Degree Name

Doctor of Philosophy


Department of Management


A study was undertaken of the test-retest reliability of a skills audit questionnaire by administering a retest questionnaire to a sub-population of 103 out of a group of 130 administrative workers, six months after they had completed the original questionnaire.

For responses relating to possession/non-possession of skill the overall extent of change was 11.96%. Some questions achieved little or no discrimination between individuals. Exclusion of these questions increased the extent of change to 15.33%.

The extent to which individual respondents changed between first and second testing ranged from 2% up to 32%. For some individuals the change was entirely in the direction of a reported skills gain, while for others the change reported was entirely a skills loss.

Response changes to individual questions and to question groups were examined.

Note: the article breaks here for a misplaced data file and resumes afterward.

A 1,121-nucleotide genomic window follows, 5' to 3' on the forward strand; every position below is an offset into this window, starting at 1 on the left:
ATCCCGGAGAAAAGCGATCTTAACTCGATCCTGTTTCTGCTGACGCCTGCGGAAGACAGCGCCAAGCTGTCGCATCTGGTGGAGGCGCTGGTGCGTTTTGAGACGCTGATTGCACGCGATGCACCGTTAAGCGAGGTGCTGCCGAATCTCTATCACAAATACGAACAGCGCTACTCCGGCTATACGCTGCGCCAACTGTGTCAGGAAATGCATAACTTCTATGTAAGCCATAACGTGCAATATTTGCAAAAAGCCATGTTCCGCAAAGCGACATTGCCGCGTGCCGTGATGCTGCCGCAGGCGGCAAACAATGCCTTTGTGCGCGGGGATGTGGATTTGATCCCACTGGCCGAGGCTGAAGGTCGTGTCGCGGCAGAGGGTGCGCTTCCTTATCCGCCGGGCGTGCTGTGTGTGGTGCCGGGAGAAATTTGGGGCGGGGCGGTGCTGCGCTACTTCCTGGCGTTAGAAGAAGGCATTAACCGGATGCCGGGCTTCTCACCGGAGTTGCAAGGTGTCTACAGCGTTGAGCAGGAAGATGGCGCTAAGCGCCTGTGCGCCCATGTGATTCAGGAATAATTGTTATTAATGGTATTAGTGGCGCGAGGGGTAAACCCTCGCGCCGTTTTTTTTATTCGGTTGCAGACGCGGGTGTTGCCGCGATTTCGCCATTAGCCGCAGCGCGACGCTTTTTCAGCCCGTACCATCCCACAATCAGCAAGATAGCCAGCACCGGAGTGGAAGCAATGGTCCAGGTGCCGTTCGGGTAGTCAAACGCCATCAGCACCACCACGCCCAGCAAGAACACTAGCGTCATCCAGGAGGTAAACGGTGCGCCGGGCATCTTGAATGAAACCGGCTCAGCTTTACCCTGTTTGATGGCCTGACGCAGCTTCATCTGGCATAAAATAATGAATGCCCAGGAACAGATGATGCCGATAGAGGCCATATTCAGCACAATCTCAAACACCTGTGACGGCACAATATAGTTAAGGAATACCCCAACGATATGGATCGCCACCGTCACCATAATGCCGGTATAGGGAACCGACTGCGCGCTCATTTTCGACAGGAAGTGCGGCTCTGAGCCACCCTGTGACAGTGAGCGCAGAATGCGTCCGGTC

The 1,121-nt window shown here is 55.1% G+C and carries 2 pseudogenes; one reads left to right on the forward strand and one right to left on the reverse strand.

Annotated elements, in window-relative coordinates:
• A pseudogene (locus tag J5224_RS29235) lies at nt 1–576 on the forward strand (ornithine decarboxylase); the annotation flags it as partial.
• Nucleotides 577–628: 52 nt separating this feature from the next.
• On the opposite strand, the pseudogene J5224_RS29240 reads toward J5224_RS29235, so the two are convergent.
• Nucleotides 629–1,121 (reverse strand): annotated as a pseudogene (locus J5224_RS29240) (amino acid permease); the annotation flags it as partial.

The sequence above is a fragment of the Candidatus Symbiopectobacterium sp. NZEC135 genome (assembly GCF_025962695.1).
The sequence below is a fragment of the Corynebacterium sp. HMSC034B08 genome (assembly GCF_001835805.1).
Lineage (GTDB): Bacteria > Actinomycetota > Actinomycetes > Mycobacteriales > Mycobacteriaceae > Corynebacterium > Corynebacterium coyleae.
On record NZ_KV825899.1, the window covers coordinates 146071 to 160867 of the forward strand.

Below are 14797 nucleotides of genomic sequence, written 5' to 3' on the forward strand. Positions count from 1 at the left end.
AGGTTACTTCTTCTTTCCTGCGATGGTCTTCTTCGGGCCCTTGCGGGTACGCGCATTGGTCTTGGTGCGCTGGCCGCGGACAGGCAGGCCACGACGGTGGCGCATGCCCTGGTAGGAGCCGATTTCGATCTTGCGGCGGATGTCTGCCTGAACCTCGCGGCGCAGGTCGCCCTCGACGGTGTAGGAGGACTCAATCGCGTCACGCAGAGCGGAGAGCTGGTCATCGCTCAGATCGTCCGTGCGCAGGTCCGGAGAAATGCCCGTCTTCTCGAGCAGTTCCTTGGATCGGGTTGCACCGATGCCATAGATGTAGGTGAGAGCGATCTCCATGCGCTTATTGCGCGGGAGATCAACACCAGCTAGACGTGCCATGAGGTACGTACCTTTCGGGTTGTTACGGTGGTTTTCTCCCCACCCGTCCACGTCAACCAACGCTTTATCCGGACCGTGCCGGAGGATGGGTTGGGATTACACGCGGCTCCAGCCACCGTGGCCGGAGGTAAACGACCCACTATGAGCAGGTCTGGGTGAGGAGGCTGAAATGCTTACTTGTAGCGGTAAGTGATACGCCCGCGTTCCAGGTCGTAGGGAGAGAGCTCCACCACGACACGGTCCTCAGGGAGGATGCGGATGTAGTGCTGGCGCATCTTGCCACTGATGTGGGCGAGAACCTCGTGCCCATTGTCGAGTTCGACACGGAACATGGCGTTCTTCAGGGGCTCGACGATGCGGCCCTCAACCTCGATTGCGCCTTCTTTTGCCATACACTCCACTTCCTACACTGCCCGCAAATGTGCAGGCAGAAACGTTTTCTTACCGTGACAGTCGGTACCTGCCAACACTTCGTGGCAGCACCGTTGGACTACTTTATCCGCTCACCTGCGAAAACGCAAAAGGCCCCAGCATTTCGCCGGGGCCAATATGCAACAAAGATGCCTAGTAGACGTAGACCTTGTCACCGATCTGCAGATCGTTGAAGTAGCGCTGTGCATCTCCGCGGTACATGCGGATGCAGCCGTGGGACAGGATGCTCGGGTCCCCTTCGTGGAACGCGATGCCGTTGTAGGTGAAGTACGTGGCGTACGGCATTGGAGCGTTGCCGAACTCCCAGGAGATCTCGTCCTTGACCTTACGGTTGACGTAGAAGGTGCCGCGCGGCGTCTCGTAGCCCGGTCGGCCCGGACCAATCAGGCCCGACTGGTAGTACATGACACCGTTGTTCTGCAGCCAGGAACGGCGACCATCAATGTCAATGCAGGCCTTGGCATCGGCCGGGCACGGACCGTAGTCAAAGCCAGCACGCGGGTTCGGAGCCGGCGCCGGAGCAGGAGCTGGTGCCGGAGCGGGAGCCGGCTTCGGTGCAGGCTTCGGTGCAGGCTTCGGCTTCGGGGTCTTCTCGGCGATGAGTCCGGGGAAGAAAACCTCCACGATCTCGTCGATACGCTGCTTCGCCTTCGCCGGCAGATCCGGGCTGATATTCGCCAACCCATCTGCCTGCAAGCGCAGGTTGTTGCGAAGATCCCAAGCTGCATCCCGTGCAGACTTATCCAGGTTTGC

The analysis illustrates that computation of reliability figures from gross change data may mask large net changes at the level of individual respondents and individual questions. The importance of judging the validity and reliability of a questionnaire with respect to the purpose for which information is used is discussed.

The thesis concludes that the design of skills audit questionnaires requires attention to their psychometric properties, in particular, content validity, discriminatory power, and reliability over time.